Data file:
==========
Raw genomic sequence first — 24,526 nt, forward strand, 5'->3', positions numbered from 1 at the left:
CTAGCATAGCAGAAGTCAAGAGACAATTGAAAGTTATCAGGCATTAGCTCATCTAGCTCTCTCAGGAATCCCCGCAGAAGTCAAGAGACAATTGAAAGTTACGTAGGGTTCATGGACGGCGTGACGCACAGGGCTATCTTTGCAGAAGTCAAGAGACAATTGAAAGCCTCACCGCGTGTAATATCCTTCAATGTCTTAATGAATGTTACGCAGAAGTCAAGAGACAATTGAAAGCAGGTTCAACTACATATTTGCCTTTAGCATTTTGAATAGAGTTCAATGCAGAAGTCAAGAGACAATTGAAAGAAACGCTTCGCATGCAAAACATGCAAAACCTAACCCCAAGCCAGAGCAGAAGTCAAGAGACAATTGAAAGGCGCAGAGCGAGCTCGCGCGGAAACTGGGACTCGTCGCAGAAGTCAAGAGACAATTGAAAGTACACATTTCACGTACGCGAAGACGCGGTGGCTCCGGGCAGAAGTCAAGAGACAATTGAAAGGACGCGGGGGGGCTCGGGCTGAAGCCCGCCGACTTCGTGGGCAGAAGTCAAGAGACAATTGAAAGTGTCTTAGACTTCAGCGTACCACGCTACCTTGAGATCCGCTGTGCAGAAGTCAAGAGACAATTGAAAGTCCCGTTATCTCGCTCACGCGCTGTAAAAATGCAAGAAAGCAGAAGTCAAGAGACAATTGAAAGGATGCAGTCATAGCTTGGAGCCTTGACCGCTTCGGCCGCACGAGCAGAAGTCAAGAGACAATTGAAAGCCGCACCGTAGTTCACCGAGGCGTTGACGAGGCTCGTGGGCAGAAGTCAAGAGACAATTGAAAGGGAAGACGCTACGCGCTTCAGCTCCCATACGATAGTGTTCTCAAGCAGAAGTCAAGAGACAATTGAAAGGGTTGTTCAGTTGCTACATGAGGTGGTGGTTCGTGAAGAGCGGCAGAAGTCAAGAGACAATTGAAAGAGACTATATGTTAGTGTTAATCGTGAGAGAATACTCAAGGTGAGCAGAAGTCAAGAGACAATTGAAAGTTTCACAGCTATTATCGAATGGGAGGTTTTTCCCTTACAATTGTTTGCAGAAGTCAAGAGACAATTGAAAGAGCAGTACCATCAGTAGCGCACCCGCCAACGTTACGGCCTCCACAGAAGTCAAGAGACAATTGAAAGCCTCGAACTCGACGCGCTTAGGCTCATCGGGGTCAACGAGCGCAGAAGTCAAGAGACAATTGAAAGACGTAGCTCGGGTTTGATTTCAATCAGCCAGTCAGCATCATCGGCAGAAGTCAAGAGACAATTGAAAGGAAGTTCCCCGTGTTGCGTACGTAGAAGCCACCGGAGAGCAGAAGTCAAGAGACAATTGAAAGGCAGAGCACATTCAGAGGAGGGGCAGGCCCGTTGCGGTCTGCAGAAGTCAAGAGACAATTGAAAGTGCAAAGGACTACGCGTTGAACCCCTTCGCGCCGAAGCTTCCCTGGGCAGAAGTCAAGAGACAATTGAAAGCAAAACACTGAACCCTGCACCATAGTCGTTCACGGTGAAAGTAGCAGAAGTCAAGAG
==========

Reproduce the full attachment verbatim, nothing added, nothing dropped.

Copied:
Raw genomic sequence first — 24,526 nt, forward strand, 5'->3', positions numbered from 1 at the left:
CTAGCATAGCAGAAGTCAAGAGACAATTGAAAGTTATCAGGCATTAGCTCATCTAGCTCTCTCAGGAATCCCCGCAGAAGTCAAGAGACAATTGAAAGTTACGTAGGGTTCATGGACGGCGTGACGCACAGGGCTATCTTTGCAGAAGTCAAGAGACAATTGAAAGCCTCACCGCGTGTAATATCCTTCAATGTCTTAATGAATGTTACGCAGAAGTCAAGAGACAATTGAAAGCAGGTTCAACTACATATTTGCCTTTAGCATTTTGAATAGAGTTCAATGCAGAAGTCAAGAGACAATTGAAAGAAACGCTTCGCATGCAAAACATGCAAAACCTAACCCCAAGCCAGAGCAGAAGTCAAGAGACAATTGAAAGGCGCAGAGCGAGCTCGCGCGGAAACTGGGACTCGTCGCAGAAGTCAAGAGACAATTGAAAGTACACATTTCACGTACGCGAAGACGCGGTGGCTCCGGGCAGAAGTCAAGAGACAATTGAAAGGACGCGGGGGGGCTCGGGCTGAAGCCCGCCGACTTCGTGGGCAGAAGTCAAGAGACAATTGAAAGTGTCTTAGACTTCAGCGTACCACGCTACCTTGAGATCCGCTGTGCAGAAGTCAAGAGACAATTGAAAGTCCCGTTATCTCGCTCACGCGCTGTAAAAATGCAAGAAAGCAGAAGTCAAGAGACAATTGAAAGGATGCAGTCATAGCTTGGAGCCTTGACCGCTTCGGCCGCACGAGCAGAAGTCAAGAGACAATTGAAAGCCGCACCGTAGTTCACCGAGGCGTTGACGAGGCTCGTGGGCAGAAGTCAAGAGACAATTGAAAGGGAAGACGCTACGCGCTTCAGCTCCCATACGATAGTGTTCTCAAGCAGAAGTCAAGAGACAATTGAAAGGGTTGTTCAGTTGCTACATGAGGTGGTGGTTCGTGAAGAGCGGCAGAAGTCAAGAGACAATTGAAAGAGACTATATGTTAGTGTTAATCGTGAGAGAATACTCAAGGTGAGCAGAAGTCAAGAGACAATTGAAAGTTTCACAGCTATTATCGAATGGGAGGTTTTTCCCTTACAATTGTTTGCAGAAGTCAAGAGACAATTGAAAGAGCAGTACCATCAGTAGCGCACCCGCCAACGTTACGGCCTCCACAGAAGTCAAGAGACAATTGAAAGCCTCGAACTCGACGCGCTTAGGCTCATCGGGGTCAACGAGCGCAGAAGTCAAGAGACAATTGAAAGACGTAGCTCGGGTTTGATTTCAATCAGCCAGTCAGCATCATCGGCAGAAGTCAAGAGACAATTGAAAGGAAGTTCCCCGTGTTGCGTACGTAGAAGCCACCGGAGAGCAGAAGTCAAGAGACAATTGAAAGGCAGAGCACATTCAGAGGAGGGGCAGGCCCGTTGCGGTCTGCAGAAGTCAAGAGACAATTGAAAGTGCAAAGGACTACGCGTTGAACCCCTTCGCGCCGAAGCTTCCCTGGGCAGAAGTCAAGAGACAATTGAAAGCAAAACACTGAACCCTGCACCATAGTCGTTCACGGTGAAAGTAGCAGAAGTCAAGAG